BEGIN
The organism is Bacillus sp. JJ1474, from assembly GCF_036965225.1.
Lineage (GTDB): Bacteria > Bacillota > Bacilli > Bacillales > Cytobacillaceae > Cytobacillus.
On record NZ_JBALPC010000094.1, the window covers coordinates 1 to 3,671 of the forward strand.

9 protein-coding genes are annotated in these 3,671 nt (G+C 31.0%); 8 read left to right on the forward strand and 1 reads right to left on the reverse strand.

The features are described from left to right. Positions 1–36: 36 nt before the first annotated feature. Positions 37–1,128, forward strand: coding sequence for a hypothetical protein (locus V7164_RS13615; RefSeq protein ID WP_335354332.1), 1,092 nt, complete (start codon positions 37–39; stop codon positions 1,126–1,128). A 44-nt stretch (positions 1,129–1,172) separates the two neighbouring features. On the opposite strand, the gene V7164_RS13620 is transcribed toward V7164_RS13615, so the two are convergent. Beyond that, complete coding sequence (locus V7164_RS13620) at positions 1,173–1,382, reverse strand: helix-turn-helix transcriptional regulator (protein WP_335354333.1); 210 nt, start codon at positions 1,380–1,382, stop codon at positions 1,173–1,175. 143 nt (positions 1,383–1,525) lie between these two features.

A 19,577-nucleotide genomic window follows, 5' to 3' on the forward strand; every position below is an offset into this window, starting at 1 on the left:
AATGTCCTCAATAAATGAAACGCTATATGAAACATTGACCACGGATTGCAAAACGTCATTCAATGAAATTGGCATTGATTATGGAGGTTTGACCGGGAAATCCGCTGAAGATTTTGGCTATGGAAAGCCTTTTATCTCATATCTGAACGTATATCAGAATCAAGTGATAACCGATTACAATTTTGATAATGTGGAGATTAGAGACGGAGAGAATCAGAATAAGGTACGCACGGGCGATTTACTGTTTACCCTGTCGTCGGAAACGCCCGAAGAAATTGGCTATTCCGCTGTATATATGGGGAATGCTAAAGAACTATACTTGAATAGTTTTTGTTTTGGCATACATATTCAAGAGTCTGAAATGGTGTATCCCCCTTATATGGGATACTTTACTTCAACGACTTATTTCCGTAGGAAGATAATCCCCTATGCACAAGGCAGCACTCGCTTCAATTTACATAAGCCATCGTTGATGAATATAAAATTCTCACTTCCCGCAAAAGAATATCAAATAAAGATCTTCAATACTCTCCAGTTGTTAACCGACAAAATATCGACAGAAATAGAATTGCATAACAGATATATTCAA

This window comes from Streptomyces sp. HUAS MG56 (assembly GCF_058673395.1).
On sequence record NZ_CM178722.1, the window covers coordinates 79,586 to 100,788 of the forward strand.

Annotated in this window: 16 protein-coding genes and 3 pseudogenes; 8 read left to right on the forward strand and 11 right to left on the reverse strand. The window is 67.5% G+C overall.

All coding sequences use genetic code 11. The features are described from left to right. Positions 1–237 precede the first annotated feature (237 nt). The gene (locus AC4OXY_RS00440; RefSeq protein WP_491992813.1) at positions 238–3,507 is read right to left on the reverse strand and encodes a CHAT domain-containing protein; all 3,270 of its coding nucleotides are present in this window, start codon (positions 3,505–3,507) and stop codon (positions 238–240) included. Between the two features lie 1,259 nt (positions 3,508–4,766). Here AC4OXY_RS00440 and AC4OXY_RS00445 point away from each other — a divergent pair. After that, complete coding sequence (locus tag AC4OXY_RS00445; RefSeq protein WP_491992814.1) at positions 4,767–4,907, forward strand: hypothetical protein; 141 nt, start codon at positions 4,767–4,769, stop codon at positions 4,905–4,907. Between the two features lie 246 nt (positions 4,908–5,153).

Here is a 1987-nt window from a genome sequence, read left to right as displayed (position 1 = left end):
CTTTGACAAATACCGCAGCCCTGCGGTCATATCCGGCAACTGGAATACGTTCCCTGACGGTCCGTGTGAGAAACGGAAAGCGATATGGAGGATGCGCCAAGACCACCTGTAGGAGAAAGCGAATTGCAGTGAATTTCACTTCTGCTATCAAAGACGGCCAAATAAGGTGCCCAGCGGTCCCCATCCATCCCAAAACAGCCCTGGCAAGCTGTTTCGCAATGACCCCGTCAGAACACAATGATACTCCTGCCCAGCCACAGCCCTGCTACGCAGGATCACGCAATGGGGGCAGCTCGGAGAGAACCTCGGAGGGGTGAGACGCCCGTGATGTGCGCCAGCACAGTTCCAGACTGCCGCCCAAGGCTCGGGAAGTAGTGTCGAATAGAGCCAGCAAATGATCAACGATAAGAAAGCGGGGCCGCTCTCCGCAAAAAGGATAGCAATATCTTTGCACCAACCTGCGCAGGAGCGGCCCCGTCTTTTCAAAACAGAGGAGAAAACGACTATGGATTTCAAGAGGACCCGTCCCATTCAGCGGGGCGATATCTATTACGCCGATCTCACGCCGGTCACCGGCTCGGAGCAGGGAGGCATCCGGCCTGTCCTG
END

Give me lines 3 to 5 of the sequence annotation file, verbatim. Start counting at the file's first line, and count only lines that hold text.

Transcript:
On record NZ_JBALPC010000094.1, the window covers coordinates 1 to 3,671 of the forward strand.

9 protein-coding genes are annotated in these 3,671 nt (G+C 31.0%); 8 read left to right on the forward strand and 1 reads right to left on the reverse strand.

The features are described from left to right. Positions 1–36: 36 nt before the first annotated feature. Positions 37–1,128, forward strand: coding sequence for a hypothetical protein (locus V7164_RS13615; RefSeq protein ID WP_335354332.1), 1,092 nt, complete (start codon positions 37–39; stop codon positions 1,126–1,128). A 44-nt stretch (positions 1,129–1,172) separates the two neighbouring features. On the opposite strand, the gene V7164_RS13620 is transcribed toward V7164_RS13615, so the two are convergent. Beyond that, complete coding sequence (locus V7164_RS13620) at positions 1,173–1,382, reverse strand: helix-turn-helix transcriptional regulator (protein WP_335354333.1); 210 nt, start codon at positions 1,380–1,382, stop codon at positions 1,173–1,175. 143 nt (positions 1,383–1,525) lie between these two features.